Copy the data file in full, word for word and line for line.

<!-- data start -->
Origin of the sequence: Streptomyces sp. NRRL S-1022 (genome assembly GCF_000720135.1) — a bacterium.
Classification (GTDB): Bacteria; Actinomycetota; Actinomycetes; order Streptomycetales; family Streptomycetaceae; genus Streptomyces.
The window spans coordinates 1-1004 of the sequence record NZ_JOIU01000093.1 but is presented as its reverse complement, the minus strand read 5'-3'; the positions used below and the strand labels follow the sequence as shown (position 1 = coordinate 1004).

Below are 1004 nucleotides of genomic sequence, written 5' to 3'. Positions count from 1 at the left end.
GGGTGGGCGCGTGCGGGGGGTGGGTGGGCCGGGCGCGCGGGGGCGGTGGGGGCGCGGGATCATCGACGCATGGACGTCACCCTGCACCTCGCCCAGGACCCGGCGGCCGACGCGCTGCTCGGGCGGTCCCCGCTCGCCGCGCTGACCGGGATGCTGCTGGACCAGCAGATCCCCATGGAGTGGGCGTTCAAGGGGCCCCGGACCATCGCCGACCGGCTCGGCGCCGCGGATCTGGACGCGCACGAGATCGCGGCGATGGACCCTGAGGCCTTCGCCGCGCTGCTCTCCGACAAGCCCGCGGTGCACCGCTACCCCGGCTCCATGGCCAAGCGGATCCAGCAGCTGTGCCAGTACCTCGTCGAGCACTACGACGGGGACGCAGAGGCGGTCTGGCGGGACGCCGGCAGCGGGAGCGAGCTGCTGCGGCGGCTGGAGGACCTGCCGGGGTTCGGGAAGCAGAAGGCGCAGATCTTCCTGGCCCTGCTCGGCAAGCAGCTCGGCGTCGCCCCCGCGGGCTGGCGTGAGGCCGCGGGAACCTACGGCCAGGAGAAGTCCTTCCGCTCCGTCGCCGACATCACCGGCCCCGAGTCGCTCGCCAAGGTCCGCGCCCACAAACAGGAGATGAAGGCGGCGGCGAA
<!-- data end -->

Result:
Origin of the sequence: Streptomyces sp. NRRL S-1022 (genome assembly GCF_000720135.1) — a bacterium.
Classification (GTDB): Bacteria; Actinomycetota; Actinomycetes; order Streptomycetales; family Streptomycetaceae; genus Streptomyces.
The window spans coordinates 1-1004 of the sequence record NZ_JOIU01000093.1 but is presented as its reverse complement, the minus strand read 5'-3'; the positions used below and the strand labels follow the sequence as shown (position 1 = coordinate 1004).

Below are 1004 nucleotides of genomic sequence, written 5' to 3'. Positions count from 1 at the left end.
GGGTGGGCGCGTGCGGGGGGTGGGTGGGCCGGGCGCGCGGGGGCGGTGGGGGCGCGGGATCATCGACGCATGGACGTCACCCTGCACCTCGCCCAGGACCCGGCGGCCGACGCGCTGCTCGGGCGGTCCCCGCTCGCCGCGCTGACCGGGATGCTGCTGGACCAGCAGATCCCCATGGAGTGGGCGTTCAAGGGGCCCCGGACCATCGCCGACCGGCTCGGCGCCGCGGATCTGGACGCGCACGAGATCGCGGCGATGGACCCTGAGGCCTTCGCCGCGCTGCTCTCCGACAAGCCCGCGGTGCACCGCTACCCCGGCTCCATGGCCAAGCGGATCCAGCAGCTGTGCCAGTACCTCGTCGAGCACTACGACGGGGACGCAGAGGCGGTCTGGCGGGACGCCGGCAGCGGGAGCGAGCTGCTGCGGCGGCTGGAGGACCTGCCGGGGTTCGGGAAGCAGAAGGCGCAGATCTTCCTGGCCCTGCTCGGCAAGCAGCTCGGCGTCGCCCCCGCGGGCTGGCGTGAGGCCGCGGGAACCTACGGCCAGGAGAAGTCCTTCCGCTCCGTCGCCGACATCACCGGCCCCGAGTCGCTCGCCAAGGTCCGCGCCCACAAACAGGAGATGAAGGCGGCGGCGAA